As it turned out Wahoo had the answer already in the form of this little Garmin to Wahoo adapter. The problem is that the Garmin and Wahoo mounting "teeth" are 90 degrees from one another so mounting a Wahoo on a Garmin mount puts the computer sideways and that's just no good. This little $14 adapter corrects that problem in a matter of seconds, it might seem like it's a bit pricey but it's one adapter at $14 and then you get to use all of your already existing Garmin mounts if you were a convert like I was. Bicycle computer mounts can be 3 times or more the cost of the adapter and if you are already invested in 5-6 of the Garmin mounts on you fleet, well tat adds up quickly. This little adapter, I would recommend buying two in case one goes missing, allows you to instantly be able to use those Garmin mounts while you slowly replace the mounts on your bikes. I have an affinity for the K-Edge mounts, that I had before the switch to Wahoo but the fact that all you need is a new mounting insert for the Wahoo ($5 vs $35 or more) has me liking them even more now.
The adapter simply is inserted and locked into place much like you would your cycling computer, then the Wahoo gets mounted to that adapter and, viola, you have a Wahoo you can actually use for rides. With the increased popularity of Wahoo I am guessing that Giant will have a Wahoo insert that come with the bikes soon, if they don't already have them available but when I bought the Wahoo adapter they did not have such an insert available through Giant. Of note, one nice thing about the cable to hydraulic brakes is the adjust-ability, if you look at the first picture here you'll see a barrel adjuster with a + sign. Moving that barrel adjuster towards the plus moves the brake pads in toward the rotors, moving toward the - sign, that you cannot see here, moves the pad away from the rotors. Super simple and seems to work as advertised to help fine tune your brake pads.
Why not just use a normal mount and be done with it you might be asking... well, Giant uses their own Contact XR D-Fuse handlebars on the Revolt and they are more oval than they are round so mounting a traditional computer mount to them is not really an option without figuring out a way to turn an oval bar into a round surface for mounting. If this was my everyday bike I am sure a person with a knack for solving problems could figure out a way to fabricate some sort of rubber or plastic spacer to make that oval/round conversion but for me it wasn't worth the effort.
Between the oval shape and the slight backward sweep from the stem, they are supposed to help reduce some of the gravel vibration that you feel at the bars. They seem to do a pretty good job of that, I have not noticed my hands and forearms getting tired from trying to hold on during normal gravel riding like I would with more traditional bars. That is about all of the things I didn't like about the bike, it might seem like a lot but in reality if this was my bicycle and not a demo, a lot of these things would be simple fixes.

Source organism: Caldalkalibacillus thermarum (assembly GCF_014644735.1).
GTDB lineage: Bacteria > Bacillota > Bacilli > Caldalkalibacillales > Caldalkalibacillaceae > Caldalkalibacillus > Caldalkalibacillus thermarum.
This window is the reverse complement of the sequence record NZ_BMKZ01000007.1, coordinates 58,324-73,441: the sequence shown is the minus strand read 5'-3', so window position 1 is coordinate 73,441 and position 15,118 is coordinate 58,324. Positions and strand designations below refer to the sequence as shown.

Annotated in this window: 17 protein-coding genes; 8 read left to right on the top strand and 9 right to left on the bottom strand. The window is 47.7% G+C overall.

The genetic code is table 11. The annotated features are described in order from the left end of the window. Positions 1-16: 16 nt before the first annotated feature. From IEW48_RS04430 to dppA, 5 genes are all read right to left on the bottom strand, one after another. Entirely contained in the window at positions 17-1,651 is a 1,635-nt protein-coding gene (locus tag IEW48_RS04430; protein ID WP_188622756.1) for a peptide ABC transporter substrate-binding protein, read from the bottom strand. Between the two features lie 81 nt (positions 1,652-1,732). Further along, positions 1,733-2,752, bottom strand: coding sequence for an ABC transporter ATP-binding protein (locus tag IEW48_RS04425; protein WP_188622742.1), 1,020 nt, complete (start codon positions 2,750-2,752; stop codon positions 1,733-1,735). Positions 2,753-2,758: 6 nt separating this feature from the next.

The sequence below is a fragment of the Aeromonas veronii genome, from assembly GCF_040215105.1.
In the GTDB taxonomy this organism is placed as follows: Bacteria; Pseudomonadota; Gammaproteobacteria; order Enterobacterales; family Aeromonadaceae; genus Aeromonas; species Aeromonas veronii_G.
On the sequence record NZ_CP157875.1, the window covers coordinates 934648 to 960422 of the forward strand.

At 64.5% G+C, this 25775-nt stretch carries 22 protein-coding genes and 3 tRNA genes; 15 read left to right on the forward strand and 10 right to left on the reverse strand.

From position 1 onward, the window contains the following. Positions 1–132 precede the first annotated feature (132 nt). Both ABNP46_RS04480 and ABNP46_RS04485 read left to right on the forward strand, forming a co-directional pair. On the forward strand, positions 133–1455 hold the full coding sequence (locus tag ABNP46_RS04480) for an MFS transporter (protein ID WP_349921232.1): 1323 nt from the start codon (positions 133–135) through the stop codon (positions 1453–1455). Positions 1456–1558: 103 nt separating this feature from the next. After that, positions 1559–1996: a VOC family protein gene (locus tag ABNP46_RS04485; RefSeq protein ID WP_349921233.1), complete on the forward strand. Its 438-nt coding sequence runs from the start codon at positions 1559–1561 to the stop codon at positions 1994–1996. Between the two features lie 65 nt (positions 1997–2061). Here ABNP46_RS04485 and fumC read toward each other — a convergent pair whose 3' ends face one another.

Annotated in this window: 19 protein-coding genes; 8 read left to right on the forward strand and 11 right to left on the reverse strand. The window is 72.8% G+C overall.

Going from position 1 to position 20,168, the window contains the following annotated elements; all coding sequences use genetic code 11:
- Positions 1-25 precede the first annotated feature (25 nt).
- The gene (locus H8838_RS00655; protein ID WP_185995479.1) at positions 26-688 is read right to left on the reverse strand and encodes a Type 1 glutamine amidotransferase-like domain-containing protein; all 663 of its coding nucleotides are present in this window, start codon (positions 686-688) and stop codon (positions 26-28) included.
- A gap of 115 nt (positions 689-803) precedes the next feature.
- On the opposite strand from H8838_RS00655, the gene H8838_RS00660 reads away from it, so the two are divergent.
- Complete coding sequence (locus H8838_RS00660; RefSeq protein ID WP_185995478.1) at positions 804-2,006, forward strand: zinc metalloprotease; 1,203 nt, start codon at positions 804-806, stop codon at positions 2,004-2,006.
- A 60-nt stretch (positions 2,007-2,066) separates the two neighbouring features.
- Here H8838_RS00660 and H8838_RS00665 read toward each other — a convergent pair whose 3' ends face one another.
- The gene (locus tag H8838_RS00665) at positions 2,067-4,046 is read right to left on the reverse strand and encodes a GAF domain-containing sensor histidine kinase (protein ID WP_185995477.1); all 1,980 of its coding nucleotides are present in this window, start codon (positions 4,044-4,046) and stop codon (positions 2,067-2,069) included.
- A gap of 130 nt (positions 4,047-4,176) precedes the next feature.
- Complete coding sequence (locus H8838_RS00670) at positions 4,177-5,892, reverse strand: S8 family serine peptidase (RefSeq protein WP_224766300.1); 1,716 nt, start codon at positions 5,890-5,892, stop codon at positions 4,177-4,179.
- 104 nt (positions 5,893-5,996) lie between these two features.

The bike comes as a increasingly rare 2 X 11 setup, running the Shimano workhorse 105s. Shifting has been good but I forgot how noisy a front derailleur can be on rough gravel, the carbon probably does not help in that regard. One thing I do like about the Shimano front derailleur is that the shift lever has a built in "trim" shift for lack of a better term. What this does is help to compensate for the chain angle, if you're still in the big ring up front and the biggest cog in the back you end up with a pretty decent chain angle and some chain rub on the front derailleur can happen. The trim shift gives you the ability to slightly shift down the front derailleur without completely shifting to the small ring up front. Ideally you would use the big ring, little ring combo more effectively and not need that trim shift but it's nice to have it for real world riding.
Now then, aside from the few small nitpick items mentioned above. This bike flies on gravel, it's probably the fastest gravel bike I've ever ridden and it'll make you a faster gravel rider; I almost guarantee it. It certainly has opened my eyes to what it's like to have a light, quick, modern day carbon gravel bike; something I thought I'd never really be interested in but Giant got a lot right with this bike and it has me wondering if I need something like this in my permanent fleet. The carbon has a way of taking some of the harshness out of wash boards and the geometry inspires confidence. It's a shame that it looks like there might not be a gravel race season this year, it would have been fun seeing what the Revolt could do, I suppose I still could but we all know that there's just something about a race environment that makes you give just a little bit more. Don't take my word for it however, Cycle Works has plenty of Giant Revolt models on the floor, swing a leg over one and give it a go for yourself.